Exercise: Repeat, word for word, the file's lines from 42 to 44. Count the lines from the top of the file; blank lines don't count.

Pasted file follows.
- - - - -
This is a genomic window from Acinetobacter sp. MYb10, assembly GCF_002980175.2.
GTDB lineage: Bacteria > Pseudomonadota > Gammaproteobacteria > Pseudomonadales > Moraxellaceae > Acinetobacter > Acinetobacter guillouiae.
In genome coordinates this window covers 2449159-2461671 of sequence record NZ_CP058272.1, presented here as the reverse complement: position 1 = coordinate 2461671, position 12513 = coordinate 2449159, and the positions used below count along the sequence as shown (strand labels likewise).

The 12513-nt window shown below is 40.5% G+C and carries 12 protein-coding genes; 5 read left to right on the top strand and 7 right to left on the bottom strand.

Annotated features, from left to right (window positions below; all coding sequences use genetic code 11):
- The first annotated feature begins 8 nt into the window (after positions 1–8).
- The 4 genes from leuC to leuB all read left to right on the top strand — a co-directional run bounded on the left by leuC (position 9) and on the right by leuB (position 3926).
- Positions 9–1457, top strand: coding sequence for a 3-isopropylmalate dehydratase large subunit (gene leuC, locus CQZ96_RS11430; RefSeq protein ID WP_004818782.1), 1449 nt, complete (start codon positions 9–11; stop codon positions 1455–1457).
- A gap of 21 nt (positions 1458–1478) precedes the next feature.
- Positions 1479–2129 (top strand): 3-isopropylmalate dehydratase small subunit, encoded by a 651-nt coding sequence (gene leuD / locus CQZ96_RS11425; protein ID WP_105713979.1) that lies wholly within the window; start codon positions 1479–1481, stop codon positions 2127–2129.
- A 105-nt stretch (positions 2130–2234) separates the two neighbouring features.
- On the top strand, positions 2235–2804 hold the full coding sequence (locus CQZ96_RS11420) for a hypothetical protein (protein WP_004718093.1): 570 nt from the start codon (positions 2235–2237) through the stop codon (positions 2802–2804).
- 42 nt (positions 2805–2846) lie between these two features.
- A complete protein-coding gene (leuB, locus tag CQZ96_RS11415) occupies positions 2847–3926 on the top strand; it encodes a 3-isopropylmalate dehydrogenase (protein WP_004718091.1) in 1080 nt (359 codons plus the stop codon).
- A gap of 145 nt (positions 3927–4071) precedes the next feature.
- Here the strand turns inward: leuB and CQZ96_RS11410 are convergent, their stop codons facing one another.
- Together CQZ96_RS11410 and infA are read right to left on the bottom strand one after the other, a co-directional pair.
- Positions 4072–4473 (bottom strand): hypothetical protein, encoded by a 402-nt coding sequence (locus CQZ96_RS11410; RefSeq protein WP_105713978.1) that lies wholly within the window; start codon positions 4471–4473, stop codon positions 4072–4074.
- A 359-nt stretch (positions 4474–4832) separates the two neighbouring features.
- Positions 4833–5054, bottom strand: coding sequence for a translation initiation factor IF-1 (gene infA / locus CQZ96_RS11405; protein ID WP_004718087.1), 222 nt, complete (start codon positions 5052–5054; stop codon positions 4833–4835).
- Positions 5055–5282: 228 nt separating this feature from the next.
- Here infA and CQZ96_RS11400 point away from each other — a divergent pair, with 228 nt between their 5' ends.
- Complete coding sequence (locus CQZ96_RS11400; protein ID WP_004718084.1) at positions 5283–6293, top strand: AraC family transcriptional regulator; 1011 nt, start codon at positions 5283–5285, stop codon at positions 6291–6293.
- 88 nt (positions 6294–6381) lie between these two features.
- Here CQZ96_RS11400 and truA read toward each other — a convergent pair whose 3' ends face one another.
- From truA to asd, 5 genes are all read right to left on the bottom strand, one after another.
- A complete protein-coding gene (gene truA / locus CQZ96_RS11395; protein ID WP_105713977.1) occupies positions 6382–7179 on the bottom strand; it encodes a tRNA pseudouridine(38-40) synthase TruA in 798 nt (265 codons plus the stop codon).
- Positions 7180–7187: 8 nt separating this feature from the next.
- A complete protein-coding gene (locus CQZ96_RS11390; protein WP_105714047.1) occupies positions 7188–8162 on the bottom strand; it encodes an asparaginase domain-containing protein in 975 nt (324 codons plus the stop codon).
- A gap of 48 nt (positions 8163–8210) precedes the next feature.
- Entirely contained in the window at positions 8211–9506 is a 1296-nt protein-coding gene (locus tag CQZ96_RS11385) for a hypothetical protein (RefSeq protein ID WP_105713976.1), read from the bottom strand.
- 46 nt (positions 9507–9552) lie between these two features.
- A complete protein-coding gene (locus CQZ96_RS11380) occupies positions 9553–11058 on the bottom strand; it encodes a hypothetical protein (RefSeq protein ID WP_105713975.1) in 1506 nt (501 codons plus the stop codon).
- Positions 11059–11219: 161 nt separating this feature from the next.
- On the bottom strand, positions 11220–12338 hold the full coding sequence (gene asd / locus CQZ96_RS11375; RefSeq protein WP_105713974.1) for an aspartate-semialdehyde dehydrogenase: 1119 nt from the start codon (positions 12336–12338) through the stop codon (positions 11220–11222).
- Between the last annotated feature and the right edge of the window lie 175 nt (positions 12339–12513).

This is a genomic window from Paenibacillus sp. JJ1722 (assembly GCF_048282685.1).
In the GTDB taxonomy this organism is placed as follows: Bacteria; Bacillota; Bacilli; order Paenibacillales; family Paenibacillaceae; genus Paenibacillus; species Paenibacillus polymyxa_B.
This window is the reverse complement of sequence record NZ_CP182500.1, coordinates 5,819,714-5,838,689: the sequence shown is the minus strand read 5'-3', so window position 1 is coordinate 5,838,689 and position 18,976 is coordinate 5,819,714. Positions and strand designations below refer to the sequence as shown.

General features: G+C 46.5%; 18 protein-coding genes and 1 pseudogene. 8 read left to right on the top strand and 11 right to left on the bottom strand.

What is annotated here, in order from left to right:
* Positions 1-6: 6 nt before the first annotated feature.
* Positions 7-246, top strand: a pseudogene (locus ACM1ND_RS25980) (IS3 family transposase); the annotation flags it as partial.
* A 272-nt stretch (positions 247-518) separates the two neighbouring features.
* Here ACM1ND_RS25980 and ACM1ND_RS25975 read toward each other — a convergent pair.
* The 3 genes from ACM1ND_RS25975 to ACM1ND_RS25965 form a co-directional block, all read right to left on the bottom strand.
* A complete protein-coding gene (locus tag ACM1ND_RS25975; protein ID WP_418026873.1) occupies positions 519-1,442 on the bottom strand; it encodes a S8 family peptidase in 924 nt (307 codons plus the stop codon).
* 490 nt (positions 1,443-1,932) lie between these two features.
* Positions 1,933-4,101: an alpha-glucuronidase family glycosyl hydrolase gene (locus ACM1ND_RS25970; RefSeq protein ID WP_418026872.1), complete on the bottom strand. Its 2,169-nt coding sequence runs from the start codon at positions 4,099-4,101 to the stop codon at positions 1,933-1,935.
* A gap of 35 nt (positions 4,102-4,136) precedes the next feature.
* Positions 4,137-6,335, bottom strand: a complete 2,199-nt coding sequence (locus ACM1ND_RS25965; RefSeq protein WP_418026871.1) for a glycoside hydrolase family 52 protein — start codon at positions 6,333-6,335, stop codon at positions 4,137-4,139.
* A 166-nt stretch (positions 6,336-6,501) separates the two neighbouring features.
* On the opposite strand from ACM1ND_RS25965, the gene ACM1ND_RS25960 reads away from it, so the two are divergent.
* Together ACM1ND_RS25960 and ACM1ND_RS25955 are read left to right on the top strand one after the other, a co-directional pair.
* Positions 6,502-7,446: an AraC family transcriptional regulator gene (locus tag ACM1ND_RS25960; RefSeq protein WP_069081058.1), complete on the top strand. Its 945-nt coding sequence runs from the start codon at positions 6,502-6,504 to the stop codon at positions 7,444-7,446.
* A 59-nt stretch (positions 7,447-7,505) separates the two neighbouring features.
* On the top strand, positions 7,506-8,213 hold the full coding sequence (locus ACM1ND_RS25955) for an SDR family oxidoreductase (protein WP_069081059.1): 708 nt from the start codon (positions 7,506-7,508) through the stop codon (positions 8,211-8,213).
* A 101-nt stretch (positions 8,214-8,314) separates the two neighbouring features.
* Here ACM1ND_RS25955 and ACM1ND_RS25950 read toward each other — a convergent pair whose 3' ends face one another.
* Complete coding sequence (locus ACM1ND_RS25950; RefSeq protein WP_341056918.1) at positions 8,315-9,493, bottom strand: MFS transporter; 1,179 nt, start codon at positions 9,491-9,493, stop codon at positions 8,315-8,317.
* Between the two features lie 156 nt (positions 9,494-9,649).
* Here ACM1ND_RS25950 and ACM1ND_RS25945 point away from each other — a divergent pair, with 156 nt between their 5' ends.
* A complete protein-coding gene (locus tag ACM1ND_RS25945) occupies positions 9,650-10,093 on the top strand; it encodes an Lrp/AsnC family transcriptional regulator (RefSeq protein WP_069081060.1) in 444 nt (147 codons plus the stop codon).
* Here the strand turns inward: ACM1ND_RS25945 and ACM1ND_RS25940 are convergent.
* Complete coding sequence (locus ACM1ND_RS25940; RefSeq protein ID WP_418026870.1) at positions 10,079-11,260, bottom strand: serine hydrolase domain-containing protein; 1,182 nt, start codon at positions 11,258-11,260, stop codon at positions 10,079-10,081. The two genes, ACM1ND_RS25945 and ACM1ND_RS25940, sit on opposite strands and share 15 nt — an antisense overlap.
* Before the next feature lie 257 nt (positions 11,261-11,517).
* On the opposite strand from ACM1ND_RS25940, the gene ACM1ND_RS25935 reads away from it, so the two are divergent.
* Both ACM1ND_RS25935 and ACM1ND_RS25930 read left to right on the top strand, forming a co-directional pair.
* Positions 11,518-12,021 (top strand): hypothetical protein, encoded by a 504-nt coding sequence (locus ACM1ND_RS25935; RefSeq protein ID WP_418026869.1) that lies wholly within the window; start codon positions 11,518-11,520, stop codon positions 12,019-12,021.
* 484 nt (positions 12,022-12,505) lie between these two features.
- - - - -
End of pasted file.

* Positions 1-6: 6 nt before the first annotated feature.
* Positions 7-246, top strand: a pseudogene (locus ACM1ND_RS25980) (IS3 family transposase); the annotation flags it as partial.
* A 272-nt stretch (positions 247-518) separates the two neighbouring features.